Plans to ease congestion...

bloodmoon

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Been listening to this all day. The powers that be are looking at tackling the growing problem of congested carriageways which many of us have to deal with day-in day-out.

Several ideas have been put forward:

-using the hard shoulder of the motorway as an extra lane.

-physically widening motorways.

-introducing tolls for the worst offending roads (M62/M1 junction in particular)

Personally, although it may be a step in the right direction, I believe that tackling the problem from a different angle will pay dividends in the long run. For example, rather than attack the motorist (as usual) why not radically improve the public transport system?

Or perhaps introduce more flexible working hours, scrapping the traditional 9 to 5 working day. Some primary schools in London are trialling this by opening their gates an hour earlier, the intention being to get the school run out of the way before the commuters hit the streets.

Any comments on this? It affects all of us after all.

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Antony
 

Brian WH

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In my opinion, for what it is worth, widening roads just moves the congestion further down the road, it's that law I can't remember the name off that says "If you give someone more room they will just fill it and not resolve the problem".:crazy: :crazy:
 

andy_k

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public transport is great but not everyone can use it for going to work - it would be impossible for me :)

So, I'm stuck with using the car to "commute" and I already pay heavily for the privilidge, my fuel bill is 90% tax, I pay road tax, VAT every time the car needs any money spending on it etc etc.

Governments through the years have perpetuated one of the biggest "frauds" with us the motorist funding it.

The road fund was introduced in 1910 to fund the building and maintaining of Britains roads based on engine power, this was replace with a visible "tax disk" in 1921 at the rate of £1 per horsepower. It replaced petrol tax which was then abolished.

The motorist is currently pouring in some £800,000,000 per year into the exchequer (road tax/fund, VAT, tax on petrol, customs and excise duties etc) and the governments are spending a fraction of this money on what it's supposed to be used for ie improving and maintaining the roads. Most maintenance is now borne out by local authorities which we pay for again in our council tax.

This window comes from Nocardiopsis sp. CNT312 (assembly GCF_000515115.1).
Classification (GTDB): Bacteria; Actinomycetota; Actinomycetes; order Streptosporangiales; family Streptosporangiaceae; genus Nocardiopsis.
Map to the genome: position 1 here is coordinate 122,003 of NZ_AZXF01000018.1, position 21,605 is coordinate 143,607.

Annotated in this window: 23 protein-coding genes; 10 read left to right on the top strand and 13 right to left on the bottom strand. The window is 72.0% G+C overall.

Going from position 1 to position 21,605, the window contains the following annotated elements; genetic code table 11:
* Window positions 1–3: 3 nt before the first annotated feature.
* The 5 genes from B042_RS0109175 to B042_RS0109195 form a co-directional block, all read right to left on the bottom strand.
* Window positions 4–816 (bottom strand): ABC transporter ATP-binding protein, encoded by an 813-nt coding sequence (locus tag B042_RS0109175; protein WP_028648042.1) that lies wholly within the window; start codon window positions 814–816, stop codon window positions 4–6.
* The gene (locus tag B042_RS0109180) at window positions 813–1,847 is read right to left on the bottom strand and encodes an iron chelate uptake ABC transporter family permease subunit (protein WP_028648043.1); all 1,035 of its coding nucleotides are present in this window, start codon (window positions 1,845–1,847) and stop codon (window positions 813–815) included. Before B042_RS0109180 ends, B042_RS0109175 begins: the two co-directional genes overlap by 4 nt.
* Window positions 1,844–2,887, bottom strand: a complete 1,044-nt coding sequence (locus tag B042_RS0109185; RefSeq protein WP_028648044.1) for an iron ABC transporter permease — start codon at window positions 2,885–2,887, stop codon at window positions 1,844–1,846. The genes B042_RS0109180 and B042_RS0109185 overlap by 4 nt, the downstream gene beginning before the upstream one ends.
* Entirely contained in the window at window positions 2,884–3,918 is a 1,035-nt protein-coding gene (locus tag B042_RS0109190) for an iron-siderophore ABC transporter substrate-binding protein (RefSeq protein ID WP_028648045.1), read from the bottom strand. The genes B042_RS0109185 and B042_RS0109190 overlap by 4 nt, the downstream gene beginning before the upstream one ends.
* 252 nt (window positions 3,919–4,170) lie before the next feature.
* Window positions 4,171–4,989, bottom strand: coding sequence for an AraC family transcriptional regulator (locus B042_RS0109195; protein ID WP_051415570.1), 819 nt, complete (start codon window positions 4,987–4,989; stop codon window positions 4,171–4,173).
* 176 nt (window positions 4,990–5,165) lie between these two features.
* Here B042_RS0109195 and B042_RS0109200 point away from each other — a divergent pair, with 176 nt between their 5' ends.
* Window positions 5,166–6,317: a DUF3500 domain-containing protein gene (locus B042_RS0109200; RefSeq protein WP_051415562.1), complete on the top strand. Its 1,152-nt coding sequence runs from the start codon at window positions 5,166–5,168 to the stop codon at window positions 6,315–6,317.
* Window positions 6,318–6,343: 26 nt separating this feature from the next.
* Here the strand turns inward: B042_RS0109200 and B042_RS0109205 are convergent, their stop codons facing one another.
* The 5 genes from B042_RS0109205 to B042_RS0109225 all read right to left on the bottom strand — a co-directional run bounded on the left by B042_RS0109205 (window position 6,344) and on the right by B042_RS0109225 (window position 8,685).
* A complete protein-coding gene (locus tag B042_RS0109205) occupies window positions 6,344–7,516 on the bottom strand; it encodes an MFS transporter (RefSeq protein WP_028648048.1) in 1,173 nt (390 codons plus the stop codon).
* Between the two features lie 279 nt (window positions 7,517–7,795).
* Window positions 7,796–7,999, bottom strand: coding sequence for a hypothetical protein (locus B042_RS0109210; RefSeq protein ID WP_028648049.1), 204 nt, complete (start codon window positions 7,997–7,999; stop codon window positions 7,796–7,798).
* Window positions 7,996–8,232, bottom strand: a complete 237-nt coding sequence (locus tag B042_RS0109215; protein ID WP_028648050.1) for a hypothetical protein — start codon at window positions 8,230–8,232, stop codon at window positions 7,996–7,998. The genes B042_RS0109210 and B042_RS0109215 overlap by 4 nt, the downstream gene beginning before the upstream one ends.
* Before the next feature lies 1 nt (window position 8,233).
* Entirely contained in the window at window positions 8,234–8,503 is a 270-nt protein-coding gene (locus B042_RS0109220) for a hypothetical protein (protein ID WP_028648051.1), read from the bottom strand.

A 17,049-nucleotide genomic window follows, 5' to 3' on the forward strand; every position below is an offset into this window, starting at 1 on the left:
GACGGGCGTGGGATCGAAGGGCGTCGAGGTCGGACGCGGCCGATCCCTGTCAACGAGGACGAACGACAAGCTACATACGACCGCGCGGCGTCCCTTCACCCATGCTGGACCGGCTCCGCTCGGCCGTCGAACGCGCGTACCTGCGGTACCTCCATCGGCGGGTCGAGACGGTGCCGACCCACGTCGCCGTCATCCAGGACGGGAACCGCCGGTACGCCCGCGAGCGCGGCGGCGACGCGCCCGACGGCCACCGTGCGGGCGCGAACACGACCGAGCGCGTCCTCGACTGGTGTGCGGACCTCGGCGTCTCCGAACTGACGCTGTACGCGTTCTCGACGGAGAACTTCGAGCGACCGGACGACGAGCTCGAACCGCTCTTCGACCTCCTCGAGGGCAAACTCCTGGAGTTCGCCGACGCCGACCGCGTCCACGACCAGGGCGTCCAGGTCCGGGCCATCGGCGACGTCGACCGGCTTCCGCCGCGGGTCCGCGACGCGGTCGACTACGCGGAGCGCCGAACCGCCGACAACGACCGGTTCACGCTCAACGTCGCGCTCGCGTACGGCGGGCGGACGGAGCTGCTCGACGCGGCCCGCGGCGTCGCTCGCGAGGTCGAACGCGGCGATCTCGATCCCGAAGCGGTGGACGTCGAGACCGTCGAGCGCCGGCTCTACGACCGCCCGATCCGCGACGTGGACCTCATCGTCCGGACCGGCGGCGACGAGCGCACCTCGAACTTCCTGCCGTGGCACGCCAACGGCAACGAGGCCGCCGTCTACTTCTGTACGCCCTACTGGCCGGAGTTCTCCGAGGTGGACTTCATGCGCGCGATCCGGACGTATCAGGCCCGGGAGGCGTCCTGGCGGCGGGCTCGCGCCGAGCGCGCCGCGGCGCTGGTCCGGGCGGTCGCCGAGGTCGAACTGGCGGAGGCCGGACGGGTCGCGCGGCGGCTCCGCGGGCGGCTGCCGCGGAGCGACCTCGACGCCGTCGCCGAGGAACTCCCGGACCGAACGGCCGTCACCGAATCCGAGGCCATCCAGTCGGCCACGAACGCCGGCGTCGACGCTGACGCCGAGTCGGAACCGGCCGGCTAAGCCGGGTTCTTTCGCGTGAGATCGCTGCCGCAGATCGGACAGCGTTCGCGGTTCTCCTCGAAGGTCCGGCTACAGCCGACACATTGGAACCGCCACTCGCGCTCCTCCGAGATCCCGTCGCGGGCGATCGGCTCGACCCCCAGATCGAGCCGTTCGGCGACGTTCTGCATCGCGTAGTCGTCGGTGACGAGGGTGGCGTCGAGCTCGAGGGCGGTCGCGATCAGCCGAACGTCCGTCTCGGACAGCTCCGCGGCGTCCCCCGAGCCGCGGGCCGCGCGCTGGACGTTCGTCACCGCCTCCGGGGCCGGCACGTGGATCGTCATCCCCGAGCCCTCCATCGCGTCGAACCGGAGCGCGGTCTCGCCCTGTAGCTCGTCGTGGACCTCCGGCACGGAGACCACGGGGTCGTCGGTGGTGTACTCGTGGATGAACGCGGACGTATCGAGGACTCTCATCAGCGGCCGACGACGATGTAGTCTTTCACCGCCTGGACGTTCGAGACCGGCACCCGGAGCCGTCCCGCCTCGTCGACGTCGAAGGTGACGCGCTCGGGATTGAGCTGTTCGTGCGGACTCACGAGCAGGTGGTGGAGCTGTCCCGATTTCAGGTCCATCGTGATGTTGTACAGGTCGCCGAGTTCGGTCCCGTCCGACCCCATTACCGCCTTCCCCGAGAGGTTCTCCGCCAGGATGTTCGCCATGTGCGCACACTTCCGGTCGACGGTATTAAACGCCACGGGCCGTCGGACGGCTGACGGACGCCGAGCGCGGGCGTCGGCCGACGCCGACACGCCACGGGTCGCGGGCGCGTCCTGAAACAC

An estimate I read somewhere suggested that 3 pence per mile would be the amount the government would need to charge for motorway journeys across the entire network to cover lost revenue if the road tax system was abolished (that would cost you £60 to drive from London to Leeds!!!!!), but, they won't abolish it as it's a good earner for them, propping up tax cuts and other government expenditure basically robbing Peter to pay Paul.

Besides which unless they introduced tolls on every road people in rural areas would do quite nicely out of it - the nearest motorway to us is some 40 miles away and we have no need to use it so we would see an overall reduction should they abolish road tax but we would get caught if they introduced a congestion or timed charge, the kids go to school 10 miles away with no public transport and no school bus service.

Annie (the other half) works a further 10 miles away at a place where there is no public transport link to and no "works bus service" - funny thing is she is a civil servant and the union suggested a shuttle bus service for government employees but it was vetoed as it was seen as uneconomical and a needless expense :) I work all over the South East and I can't always travel "off peak" and as I said earlier public transport is impossible so congestion charging or other minor road tolls would hit us.

I can't see how the system could be worked fairly in this country and i can't see any government introducing a system that benefits the motorist and leads to reduction in the amount of money each and every one of us contributes other than adding a couple more pence to the cost of every litre of fuel sold and scrapping toll roads and the road tax system.

Andy
 

jimmy

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I think it is absurd that suggestions have been made to allow the hard shoulder to be used as a carriageway. Imagine being involved in an accident and waiting for the emergency services to arrive having to battle through four lanes of miles of stationary traffic. No thanks, it's a frightening thought.
 
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bloodmoon

bloodmoon

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And lets not forget the chaos that would follow when a vehicle breaks down on the hard shoulder and all the traffic behind that vehicle (which has had to stop) now has to pull out into fast moving traffic. Imagine the tailbacks and the sea of brake lights.

Not a good idea :(

--
Antony
 

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